I chilled indoors using my kitchen sink as the water source.  This worked pretty well, actually, as I had the ability to use very cold water.  Cooling took about 35min to 78°.  I pitched my yeast packet to the top of the wort and let site for about 5 minutes, then vigorously stirred it in before capping the bucket and placing in the fermentation fridge.

I set my fridge temp to be about 57° for the first few days of fermentation.  The wort temp hung out around 63° for most of this time.  By the fourth day I raised the temp to about 61° for both.  After two weeks I racked the beer to a glass carboy secondary and placed in a dark closet at 64°.  I saved the yeast cake for use in the Honey Ale that followed this batch.

This beer didn’t need to do much clearing, and I was eager to drink it, so I bottled and kegged after only 4 days in the secondary.  This started a long run of 1/2 and half batches.  Half the brew gets bottled, while half is kegged.  This is a best of both worlds where I get great beers on tap, and have a good bunch to take with me to share.  Nothing special to the process.  I dissolve 3/4 c. of priming sugar in to the beer as I rack it to the bottling bucket.  I fill as many bottles as I feel the urge, then drain the rest in to a keg.  I pressurize the keg as usual.  I don’t know if the sugar provides and CO2 there, but I haven’t seen it settle or come out through the tap, either.

A Beer Worth Naming!

I’ve had a lot of okay beers since I started brewing.  I’ve had a few beers that I’d like to forget, and a couple that I’ll try again in the future.  This was the first beer I was completely excited about.  Typically I’m not a fan of a Blonde Ale, but this one is great.  I tasted this one when I racked it to the secondary, and I knew then that I was on to something.  It’s smooth and light, with an awesome bread/biscuit quality to the malt.  The Saaz and Hallertau are a great spicy, earthy compliment to the malt.  I love citrus hops, so I think I was just excited to taste something so different that tastes so good.  Oddly enough, some of the great flavor is lost once this beer is chilled and carbonated.  In the end, it’s a VERY smooth beer with a nice creamy head from the wheat used.

This beer is very well received by boring beer drinkers, but I often feel the need to defend it to my more advanced drinkers.  It’s perfectly light and tasty, but lacks anything that gives it a solid identity.  I fully succeeded in my goal of making a crowd pleasing light beer with some character, and I’ll definitely use this base to make some more experimental beers in the future.  I fully plan to brew this again, so I hath dubbed this and future versions to be my “Ledbetter Blonde Ale“.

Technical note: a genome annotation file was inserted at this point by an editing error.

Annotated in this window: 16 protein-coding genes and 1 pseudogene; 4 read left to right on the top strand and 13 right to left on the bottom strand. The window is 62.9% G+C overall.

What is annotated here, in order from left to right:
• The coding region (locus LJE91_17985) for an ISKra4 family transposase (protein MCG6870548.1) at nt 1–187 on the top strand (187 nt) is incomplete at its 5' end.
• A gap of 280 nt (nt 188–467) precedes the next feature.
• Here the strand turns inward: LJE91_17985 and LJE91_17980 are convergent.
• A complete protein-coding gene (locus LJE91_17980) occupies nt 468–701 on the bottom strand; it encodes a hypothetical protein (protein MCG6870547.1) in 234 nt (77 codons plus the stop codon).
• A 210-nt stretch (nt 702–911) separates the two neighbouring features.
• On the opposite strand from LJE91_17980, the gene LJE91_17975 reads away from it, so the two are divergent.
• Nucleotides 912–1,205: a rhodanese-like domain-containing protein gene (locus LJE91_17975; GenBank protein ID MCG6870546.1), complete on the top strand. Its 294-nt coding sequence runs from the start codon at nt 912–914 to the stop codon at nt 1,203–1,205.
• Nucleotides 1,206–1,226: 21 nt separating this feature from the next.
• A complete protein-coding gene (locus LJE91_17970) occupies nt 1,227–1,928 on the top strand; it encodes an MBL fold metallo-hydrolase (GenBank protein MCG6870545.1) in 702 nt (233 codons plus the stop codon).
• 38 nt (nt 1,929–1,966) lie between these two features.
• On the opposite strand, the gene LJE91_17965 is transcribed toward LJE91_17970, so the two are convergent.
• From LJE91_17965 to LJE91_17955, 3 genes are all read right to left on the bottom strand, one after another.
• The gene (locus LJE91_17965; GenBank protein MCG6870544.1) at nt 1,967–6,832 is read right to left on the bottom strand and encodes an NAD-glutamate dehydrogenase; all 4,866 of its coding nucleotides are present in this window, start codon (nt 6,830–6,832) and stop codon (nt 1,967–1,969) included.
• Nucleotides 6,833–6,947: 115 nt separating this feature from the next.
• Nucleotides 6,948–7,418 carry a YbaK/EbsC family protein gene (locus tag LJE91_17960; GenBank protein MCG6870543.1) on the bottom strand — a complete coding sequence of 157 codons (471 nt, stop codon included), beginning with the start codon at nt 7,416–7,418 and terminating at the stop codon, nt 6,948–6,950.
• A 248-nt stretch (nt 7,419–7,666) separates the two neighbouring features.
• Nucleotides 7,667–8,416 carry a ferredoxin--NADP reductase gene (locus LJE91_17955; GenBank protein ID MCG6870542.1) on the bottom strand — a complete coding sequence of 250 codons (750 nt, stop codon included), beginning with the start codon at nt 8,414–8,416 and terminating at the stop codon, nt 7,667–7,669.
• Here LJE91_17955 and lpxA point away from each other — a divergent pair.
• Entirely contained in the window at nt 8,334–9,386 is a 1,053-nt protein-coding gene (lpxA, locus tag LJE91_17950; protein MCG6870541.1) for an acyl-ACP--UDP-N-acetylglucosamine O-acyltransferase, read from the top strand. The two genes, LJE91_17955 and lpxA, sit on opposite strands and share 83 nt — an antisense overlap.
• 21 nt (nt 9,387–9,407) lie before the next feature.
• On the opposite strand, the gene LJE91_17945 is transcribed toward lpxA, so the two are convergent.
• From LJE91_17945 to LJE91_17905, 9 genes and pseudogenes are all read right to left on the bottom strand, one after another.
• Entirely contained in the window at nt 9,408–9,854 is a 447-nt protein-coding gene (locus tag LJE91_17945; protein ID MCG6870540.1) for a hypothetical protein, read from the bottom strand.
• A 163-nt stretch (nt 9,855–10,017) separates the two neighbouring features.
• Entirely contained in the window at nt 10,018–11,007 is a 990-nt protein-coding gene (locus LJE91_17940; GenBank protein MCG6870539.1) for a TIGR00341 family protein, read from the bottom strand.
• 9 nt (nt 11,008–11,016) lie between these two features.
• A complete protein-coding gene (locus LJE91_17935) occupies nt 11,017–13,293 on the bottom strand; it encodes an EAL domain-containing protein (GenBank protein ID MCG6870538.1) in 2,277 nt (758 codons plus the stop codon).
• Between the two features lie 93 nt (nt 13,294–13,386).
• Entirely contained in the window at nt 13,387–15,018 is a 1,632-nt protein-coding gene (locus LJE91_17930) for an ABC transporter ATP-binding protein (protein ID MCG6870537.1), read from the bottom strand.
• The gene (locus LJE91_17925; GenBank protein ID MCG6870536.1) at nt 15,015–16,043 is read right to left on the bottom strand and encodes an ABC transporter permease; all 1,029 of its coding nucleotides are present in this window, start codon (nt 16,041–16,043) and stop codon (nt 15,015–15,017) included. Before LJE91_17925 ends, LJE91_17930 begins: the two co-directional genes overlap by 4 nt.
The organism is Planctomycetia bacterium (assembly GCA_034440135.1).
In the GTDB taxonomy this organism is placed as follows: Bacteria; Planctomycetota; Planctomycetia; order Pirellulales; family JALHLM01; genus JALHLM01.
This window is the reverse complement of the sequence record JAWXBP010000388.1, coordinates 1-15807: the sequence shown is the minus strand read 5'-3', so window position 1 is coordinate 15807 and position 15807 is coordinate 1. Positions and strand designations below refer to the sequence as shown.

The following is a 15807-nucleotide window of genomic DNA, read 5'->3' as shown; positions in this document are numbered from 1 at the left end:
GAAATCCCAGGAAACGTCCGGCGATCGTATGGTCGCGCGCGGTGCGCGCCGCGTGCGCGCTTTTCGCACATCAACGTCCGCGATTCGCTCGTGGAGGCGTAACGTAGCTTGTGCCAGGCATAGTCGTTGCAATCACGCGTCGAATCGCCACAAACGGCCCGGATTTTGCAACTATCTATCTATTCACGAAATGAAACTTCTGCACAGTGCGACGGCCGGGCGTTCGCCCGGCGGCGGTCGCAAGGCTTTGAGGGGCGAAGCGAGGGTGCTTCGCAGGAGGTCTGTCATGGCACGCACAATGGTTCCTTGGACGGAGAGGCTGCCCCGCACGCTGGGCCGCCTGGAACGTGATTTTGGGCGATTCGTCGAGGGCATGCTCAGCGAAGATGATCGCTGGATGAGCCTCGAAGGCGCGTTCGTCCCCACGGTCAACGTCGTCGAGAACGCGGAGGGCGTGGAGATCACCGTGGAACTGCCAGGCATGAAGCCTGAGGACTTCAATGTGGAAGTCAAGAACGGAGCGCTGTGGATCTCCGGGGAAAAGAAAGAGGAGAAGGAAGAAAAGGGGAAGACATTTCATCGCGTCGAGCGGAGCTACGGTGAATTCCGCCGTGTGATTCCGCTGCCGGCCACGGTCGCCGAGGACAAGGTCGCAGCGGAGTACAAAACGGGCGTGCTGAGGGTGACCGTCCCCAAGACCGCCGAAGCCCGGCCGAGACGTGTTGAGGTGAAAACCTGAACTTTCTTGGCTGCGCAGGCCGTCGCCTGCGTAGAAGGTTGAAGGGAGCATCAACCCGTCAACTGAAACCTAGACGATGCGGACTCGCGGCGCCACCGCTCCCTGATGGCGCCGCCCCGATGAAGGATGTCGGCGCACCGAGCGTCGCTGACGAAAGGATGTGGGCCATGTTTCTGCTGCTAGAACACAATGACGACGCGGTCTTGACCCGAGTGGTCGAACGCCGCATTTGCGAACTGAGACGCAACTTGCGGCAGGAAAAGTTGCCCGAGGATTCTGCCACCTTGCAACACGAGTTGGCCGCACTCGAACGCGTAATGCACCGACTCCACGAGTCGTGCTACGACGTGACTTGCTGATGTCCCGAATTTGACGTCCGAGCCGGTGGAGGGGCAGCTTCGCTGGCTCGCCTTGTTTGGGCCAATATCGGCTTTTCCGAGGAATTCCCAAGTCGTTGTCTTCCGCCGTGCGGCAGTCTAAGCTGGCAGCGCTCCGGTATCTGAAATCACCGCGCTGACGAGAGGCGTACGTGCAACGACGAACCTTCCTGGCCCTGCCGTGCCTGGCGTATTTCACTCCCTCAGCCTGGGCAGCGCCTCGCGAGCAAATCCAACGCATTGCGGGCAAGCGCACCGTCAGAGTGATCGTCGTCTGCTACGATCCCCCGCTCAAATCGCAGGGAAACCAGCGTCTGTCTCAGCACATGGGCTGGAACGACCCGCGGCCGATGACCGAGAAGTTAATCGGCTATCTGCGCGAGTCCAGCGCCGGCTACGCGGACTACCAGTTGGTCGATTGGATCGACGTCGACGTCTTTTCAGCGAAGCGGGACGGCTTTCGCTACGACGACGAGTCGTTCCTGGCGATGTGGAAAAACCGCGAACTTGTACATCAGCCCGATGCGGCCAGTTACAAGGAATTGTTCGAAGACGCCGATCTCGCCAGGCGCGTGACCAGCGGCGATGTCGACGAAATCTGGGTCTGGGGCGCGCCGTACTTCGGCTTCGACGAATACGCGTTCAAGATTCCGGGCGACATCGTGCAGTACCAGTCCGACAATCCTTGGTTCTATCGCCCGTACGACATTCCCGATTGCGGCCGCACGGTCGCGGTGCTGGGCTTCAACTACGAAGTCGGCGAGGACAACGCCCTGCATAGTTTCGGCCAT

Reused the yeast from this batch in the Honey Ale that followed.


Brewing the Classic American Blonde Ale

An interesting thing happened on my last batch.  I didn’t feel like my Doppel Bock was fermenting, so I stole a packet of yeast from the Blonde Ale kit.  The catch, that meant that now I’m short on yeast for my Blonde.  This gave me a fun chance to try out reusing the yeast from the Doppel Bock.

The day I bottled the Doppel Bock also needed to be the day I started the Classic American Blonde Ale.  I went ahead and bottled the Doppel Bock, just like normal, but I made sure to leave the trub and old yeast in the bottom of the Mr. Beer Keg.

Next up, I boiled water and dissolved my sugars – standard stuff for a Mr. Beer batch.  I filled the Mr. Beer keg with some room temp water, added my hot dissolved sugars, then topped off with cooler water to bring down the temp.  I didn’t make a good note, but I think I lightly stirred the contents of the keg.  Not fully stirring up the sediment from the last batch, but enough to mix things up a little.   At this point I screwed on the lid and crossed my fingers…

Used Yeast Fermentation

Eureka!  I wouldn’t have bet on it, but the next day I could smell that fermentation was taking place.  Looks like this might just work!

Bottling the Blonde Ale

I ended up getting a little busy… so this batch sat in the keg for a whole month before I was ready to bottle.  At least I know the fermentation had completed, right?

Starting gravity was 1.025.  When it was all said and done, my final gravity was .096 – which calculates to about 5.8% alcohol.  Nice!

I’ve got most of my plastic Mr. Beer bottles being used for other batches, so I had a strange mix of the Blonde.  I used 2 Growlers, 3 Liter Bottles, and 3 Grolsch style bottles.

I primed using amounts specified in the instructions, but I may have made a mistake… about a week after bottling I ended up with my first Bottle Bomb!  I’ll write and post pix of that soon!

Final Tasting and Thoughts

The best part of this batch was that I got to re-use yeast from another beer.  I have a feeling that this contributes a little more character to what might otherwise be a pretty boring Blonde Ale.  Using the yeast from a much darker beer, I think that my Blonde ended up with a little darker color, and a little bit of additional flavor.  Honestly, it’s pretty good.  As with any Mr. Beer, it’s nothing too mind blowing, but there’s also very little to complain about.  A fun experiment that actually worked out in the end.

Twice Used Yeast